After Republican presidential candidate Mitt Romney ignited a firestorm when he referred to a local Pennsylvania bakery’s cookies when he said “they came from the local 7-Eleven or whatever.” A 7-Eleven spokeswoman has responded to the scandal tentatively known as “cookiegate,” saying “Mitt Romney is right.”
New York Magazine is reporting that a Margaret Chabris, a 7-Eleven convenient store chain spokesperson, is quoted as saying that “Mitt Romney is right” about his impression of the appearance of the cookies from Bethel Bakery.
New York Magazine’s Dan Amira writes, “the company isn’t upset at the presumed GOP nominee. Because, even though Romney was insulting 7-Eleven’s cookies, at least someone was finally acknowledging the cookies!”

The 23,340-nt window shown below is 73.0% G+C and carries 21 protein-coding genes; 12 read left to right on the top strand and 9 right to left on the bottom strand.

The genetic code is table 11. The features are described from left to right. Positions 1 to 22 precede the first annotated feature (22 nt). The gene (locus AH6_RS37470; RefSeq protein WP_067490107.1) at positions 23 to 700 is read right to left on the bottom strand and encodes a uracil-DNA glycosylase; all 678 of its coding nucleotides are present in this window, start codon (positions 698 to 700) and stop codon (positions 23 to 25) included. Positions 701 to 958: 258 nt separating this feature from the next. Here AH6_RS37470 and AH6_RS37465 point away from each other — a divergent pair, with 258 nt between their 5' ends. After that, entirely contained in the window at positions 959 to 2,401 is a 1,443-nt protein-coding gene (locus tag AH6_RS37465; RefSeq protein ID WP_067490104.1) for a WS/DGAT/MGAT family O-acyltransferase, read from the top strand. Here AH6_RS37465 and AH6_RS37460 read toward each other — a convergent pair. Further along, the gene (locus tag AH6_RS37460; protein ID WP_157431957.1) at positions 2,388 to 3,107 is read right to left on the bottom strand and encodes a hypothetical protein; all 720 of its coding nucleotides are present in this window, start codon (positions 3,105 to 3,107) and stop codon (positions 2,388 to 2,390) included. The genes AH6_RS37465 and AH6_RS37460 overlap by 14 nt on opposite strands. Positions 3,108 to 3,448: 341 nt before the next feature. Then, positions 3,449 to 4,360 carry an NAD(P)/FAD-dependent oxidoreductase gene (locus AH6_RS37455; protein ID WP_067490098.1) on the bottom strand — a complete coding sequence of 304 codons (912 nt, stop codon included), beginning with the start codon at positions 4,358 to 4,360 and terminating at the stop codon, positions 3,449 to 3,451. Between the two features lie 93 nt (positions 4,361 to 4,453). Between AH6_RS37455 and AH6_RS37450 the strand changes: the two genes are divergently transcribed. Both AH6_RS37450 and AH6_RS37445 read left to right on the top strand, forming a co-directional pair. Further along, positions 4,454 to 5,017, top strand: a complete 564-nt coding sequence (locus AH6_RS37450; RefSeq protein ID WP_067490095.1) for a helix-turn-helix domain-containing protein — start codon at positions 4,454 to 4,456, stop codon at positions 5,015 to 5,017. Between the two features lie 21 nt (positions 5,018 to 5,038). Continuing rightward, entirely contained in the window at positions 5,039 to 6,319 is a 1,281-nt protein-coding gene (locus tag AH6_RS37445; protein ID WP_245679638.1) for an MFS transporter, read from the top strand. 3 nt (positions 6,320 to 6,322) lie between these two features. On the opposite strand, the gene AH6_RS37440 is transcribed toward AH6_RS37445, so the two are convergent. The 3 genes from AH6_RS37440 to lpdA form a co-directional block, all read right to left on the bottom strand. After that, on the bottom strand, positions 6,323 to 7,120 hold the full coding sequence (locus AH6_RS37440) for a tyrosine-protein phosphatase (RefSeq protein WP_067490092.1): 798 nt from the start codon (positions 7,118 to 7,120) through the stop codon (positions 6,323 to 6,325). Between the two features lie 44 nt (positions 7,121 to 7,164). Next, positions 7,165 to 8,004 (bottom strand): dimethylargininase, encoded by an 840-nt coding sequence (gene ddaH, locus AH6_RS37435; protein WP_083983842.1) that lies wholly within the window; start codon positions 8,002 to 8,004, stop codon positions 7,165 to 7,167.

“There are bakeries dedicated just to delivering and making fresh baked goods every day, 365 days a year, for 7-Eleven stores. So we were very amused, because he got it right.” Chabris added that, to show Romney what he’s missing, 7-Eleven is even going to “send some [cookies] to his campaign headquarters in Boston so he can try them out.”
It is not clear whether this weighing in of the 7-Eleven chain will put the controversy surrounding “cookiegate” to rest. With the internet still buzzing about “doggate” and “Nugentgate” and the “mommy wars” (See Alex Alvarez’s post about the “Age of Outrage in Politics” for a full accounting of the present myriad “gates”), it is unclear whether the Web’s meme-hunters have either the time or outrage to expend on rapidly deflating controversy surrounding Romney’s tactless assessment of free baked goods.
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